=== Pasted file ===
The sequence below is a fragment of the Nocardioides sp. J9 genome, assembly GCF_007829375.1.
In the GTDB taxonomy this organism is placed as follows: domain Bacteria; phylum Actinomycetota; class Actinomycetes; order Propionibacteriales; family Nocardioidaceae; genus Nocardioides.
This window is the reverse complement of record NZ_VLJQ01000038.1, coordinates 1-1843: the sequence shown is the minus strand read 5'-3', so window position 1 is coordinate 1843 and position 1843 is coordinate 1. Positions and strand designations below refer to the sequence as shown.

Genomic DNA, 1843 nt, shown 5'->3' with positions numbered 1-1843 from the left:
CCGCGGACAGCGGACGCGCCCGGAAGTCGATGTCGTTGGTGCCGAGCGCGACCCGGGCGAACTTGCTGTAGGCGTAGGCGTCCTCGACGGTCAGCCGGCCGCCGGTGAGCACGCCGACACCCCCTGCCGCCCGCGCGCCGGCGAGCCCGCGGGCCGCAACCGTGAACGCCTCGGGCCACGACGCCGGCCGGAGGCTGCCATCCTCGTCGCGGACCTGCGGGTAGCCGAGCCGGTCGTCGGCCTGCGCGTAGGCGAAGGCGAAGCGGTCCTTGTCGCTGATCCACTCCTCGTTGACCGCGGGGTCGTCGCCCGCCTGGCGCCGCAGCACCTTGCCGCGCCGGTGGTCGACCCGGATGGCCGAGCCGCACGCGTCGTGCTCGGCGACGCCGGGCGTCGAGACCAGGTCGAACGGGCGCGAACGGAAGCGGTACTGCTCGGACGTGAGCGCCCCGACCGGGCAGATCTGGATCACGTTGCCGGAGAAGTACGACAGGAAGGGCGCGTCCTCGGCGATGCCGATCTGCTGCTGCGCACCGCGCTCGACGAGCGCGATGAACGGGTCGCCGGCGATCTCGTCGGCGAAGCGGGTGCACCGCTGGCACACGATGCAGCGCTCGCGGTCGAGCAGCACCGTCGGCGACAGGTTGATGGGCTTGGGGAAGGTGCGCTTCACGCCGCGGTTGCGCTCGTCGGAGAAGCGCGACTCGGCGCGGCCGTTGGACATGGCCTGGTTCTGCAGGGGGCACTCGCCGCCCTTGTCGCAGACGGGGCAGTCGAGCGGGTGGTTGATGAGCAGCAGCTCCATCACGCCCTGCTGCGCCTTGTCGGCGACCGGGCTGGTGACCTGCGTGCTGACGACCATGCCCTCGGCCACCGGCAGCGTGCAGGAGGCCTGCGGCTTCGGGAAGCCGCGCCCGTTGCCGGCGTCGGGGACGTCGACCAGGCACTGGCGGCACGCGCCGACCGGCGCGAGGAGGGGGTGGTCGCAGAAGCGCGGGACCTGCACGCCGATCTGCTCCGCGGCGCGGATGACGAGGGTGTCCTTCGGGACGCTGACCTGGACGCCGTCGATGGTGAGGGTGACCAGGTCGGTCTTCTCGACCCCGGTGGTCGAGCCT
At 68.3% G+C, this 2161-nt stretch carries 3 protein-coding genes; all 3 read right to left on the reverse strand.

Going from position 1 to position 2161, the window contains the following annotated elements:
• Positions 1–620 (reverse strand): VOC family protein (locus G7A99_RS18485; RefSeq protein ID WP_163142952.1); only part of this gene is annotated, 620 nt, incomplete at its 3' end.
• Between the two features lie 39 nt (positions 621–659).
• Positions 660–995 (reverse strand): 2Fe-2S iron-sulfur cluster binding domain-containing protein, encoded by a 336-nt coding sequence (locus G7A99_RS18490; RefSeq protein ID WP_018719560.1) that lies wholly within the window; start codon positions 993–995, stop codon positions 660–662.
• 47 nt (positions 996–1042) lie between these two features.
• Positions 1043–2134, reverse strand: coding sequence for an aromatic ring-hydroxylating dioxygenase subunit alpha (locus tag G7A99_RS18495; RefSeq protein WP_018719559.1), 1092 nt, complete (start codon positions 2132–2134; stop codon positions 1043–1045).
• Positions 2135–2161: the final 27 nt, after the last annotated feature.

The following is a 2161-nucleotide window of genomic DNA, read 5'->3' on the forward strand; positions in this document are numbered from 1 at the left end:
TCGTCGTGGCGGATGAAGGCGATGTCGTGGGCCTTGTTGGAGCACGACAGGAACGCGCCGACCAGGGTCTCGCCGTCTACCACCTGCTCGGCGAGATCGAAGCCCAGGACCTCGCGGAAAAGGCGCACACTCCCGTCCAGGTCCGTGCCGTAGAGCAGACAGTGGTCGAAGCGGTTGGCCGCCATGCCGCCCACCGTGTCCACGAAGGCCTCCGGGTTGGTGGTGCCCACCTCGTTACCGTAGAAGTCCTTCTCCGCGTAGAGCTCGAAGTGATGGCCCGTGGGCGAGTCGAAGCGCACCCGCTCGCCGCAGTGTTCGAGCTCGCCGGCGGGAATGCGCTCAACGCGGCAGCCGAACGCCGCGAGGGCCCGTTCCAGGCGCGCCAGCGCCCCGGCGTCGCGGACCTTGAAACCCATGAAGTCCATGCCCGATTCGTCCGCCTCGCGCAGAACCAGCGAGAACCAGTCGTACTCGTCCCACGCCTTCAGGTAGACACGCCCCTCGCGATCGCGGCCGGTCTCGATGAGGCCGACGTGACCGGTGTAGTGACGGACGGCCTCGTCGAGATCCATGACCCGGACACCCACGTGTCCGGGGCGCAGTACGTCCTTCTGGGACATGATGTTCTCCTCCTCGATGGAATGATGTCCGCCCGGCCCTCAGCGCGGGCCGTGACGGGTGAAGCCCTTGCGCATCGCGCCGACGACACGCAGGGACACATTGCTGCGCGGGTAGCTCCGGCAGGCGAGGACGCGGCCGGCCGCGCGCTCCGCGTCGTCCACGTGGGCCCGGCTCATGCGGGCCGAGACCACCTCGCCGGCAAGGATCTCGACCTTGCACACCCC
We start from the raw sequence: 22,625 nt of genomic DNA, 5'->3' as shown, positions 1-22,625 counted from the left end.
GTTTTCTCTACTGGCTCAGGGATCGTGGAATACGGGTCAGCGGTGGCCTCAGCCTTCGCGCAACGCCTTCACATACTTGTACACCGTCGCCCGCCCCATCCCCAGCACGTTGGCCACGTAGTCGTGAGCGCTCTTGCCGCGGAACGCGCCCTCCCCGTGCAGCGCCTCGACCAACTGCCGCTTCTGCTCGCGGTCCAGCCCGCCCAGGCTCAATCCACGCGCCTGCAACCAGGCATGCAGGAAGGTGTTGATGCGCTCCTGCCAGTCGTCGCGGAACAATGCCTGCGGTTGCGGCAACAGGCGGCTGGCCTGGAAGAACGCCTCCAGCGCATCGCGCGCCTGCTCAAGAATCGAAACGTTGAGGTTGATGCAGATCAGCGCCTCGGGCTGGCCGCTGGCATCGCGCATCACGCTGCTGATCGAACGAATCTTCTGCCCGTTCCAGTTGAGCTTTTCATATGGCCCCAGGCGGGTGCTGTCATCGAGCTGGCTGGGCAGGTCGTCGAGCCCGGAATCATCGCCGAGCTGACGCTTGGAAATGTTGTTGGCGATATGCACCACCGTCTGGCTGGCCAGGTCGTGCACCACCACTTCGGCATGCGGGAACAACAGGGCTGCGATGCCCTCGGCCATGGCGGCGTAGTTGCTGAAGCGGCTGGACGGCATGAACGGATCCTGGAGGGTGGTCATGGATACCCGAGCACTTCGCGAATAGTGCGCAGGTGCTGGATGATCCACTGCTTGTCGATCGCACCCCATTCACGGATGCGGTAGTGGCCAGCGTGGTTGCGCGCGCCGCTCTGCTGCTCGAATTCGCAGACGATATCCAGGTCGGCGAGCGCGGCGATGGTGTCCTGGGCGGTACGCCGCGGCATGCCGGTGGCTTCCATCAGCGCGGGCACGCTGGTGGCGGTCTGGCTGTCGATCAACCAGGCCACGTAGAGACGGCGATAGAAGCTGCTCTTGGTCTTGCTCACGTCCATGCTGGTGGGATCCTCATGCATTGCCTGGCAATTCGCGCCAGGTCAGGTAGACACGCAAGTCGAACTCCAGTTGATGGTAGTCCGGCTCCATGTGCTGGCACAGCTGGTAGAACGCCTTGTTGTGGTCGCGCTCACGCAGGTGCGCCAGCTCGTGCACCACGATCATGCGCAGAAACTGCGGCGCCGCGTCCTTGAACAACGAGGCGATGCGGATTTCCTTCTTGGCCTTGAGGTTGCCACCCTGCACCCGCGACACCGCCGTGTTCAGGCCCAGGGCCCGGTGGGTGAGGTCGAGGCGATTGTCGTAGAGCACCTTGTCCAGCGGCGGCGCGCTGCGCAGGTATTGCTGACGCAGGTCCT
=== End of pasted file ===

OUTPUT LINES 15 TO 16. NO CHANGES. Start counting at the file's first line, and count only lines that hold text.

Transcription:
TCGTCGTGGCGGATGAAGGCGATGTCGTGGGCCTTGTTGGAGCACGACAGGAACGCGCCGACCAGGGTCTCGCCGTCTACCACCTGCTCGGCGAGATCGAAGCCCAGGACCTCGCGGAAAAGGCGCACACTCCCGTCCAGGTCCGTGCCGTAGAGCAGACAGTGGTCGAAGCGGTTGGCCGCCATGCCGCCCACCGTGTCCACGAAGGCCTCCGGGTTGGTGGTGCCCACCTCGTTACCGTAGAAGTCCTTCTCCGCGTAGAGCTCGAAGTGATGGCCCGTGGGCGAGTCGAAGCGCACCCGCTCGCCGCAGTGTTCGAGCTCGCCGGCGGGAATGCGCTCAACGCGGCAGCCGAACGCCGCGAGGGCCCGTTCCAGGCGCGCCAGCGCCCCGGCGTCGCGGACCTTGAAACCCATGAAGTCCATGCCCGATTCGTCCGCCTCGCGCAGAACCAGCGAGAACCAGTCGTACTCGTCCCACGCCTTCAGGTAGACACGCCCCTCGCGATCGCGGCCGGTCTCGATGAGGCCGACGTGACCGGTGTAGTGACGGACGGCCTCGTCGAGATCCATGACCCGGACACCCACGTGTCCGGGGCGCAGTACGTCCTTCTGGGACATGATGTTCTCCTCCTCGATGGAATGATGTCCGCCCGGCCCTCAGCGCGGGCCGTGACGGGTGAAGCCCTTGCGCATCGCGCCGACGACACGCAGGGACACATTGCTGCGCGGGTAGCTCCGGCAGGCGAGGACGCGGCCGGCCGCGCGCTCCGCGTCGTCCACGTGGGCCCGGCTCATGCGGGCCGAGACCACCTCGCCGGCAAGGATCTCGACCTTGCACACCCC
We start from the raw sequence: 22,625 nt of genomic DNA, 5'->3' as shown, positions 1-22,625 counted from the left end.